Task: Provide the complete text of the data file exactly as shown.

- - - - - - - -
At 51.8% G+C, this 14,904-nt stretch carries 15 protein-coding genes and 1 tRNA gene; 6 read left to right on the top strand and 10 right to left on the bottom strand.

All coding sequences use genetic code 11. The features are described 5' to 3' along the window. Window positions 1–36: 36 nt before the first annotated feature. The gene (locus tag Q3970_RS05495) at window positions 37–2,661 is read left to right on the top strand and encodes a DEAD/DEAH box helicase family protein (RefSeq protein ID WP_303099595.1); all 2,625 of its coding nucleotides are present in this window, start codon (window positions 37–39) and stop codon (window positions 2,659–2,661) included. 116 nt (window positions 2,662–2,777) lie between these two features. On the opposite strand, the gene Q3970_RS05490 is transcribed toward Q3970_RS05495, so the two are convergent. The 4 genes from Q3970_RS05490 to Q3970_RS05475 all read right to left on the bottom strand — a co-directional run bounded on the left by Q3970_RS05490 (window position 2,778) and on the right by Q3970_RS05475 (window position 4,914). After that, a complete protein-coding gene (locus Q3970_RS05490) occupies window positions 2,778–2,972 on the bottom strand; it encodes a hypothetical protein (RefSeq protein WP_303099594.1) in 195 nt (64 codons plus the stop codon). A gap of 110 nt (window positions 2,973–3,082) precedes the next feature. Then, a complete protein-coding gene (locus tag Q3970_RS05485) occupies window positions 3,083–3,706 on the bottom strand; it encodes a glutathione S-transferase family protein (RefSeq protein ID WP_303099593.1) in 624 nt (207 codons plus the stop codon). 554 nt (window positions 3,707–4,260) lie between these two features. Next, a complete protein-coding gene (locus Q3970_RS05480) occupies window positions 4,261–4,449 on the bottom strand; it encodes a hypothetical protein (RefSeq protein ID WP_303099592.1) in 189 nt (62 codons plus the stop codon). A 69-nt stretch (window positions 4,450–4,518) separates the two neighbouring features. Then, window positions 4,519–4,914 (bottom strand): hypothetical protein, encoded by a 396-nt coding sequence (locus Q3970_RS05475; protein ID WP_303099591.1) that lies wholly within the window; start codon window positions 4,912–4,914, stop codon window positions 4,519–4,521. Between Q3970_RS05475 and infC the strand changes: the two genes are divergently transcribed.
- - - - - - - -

At 51.8% G+C, this 14,904-nt stretch carries 15 protein-coding genes and 1 tRNA gene; 6 read left to right on the top strand and 10 right to left on the bottom strand.

All coding sequences use genetic code 11. The features are described 5' to 3' along the window. Window positions 1–36: 36 nt before the first annotated feature. The gene (locus tag Q3970_RS05495) at window positions 37–2,661 is read left to right on the top strand and encodes a DEAD/DEAH box helicase family protein (RefSeq protein ID WP_303099595.1); all 2,625 of its coding nucleotides are present in this window, start codon (window positions 37–39) and stop codon (window positions 2,659–2,661) included. 116 nt (window positions 2,662–2,777) lie between these two features. On the opposite strand, the gene Q3970_RS05490 is transcribed toward Q3970_RS05495, so the two are convergent. The 4 genes from Q3970_RS05490 to Q3970_RS05475 all read right to left on the bottom strand — a co-directional run bounded on the left by Q3970_RS05490 (window position 2,778) and on the right by Q3970_RS05475 (window position 4,914). After that, a complete protein-coding gene (locus Q3970_RS05490) occupies window positions 2,778–2,972 on the bottom strand; it encodes a hypothetical protein (RefSeq protein WP_303099594.1) in 195 nt (64 codons plus the stop codon). A gap of 110 nt (window positions 2,973–3,082) precedes the next feature. Then, a complete protein-coding gene (locus tag Q3970_RS05485) occupies window positions 3,083–3,706 on the bottom strand; it encodes a glutathione S-transferase family protein (RefSeq protein ID WP_303099593.1) in 624 nt (207 codons plus the stop codon). 554 nt (window positions 3,707–4,260) lie between these two features. Next, a complete protein-coding gene (locus Q3970_RS05480) occupies window positions 4,261–4,449 on the bottom strand; it encodes a hypothetical protein (RefSeq protein ID WP_303099592.1) in 189 nt (62 codons plus the stop codon). A 69-nt stretch (window positions 4,450–4,518) separates the two neighbouring features. Then, window positions 4,519–4,914 (bottom strand): hypothetical protein, encoded by a 396-nt coding sequence (locus Q3970_RS05475; protein ID WP_303099591.1) that lies wholly within the window; start codon window positions 4,912–4,914, stop codon window positions 4,519–4,521. Between Q3970_RS05475 and infC the strand changes: the two genes are divergently transcribed.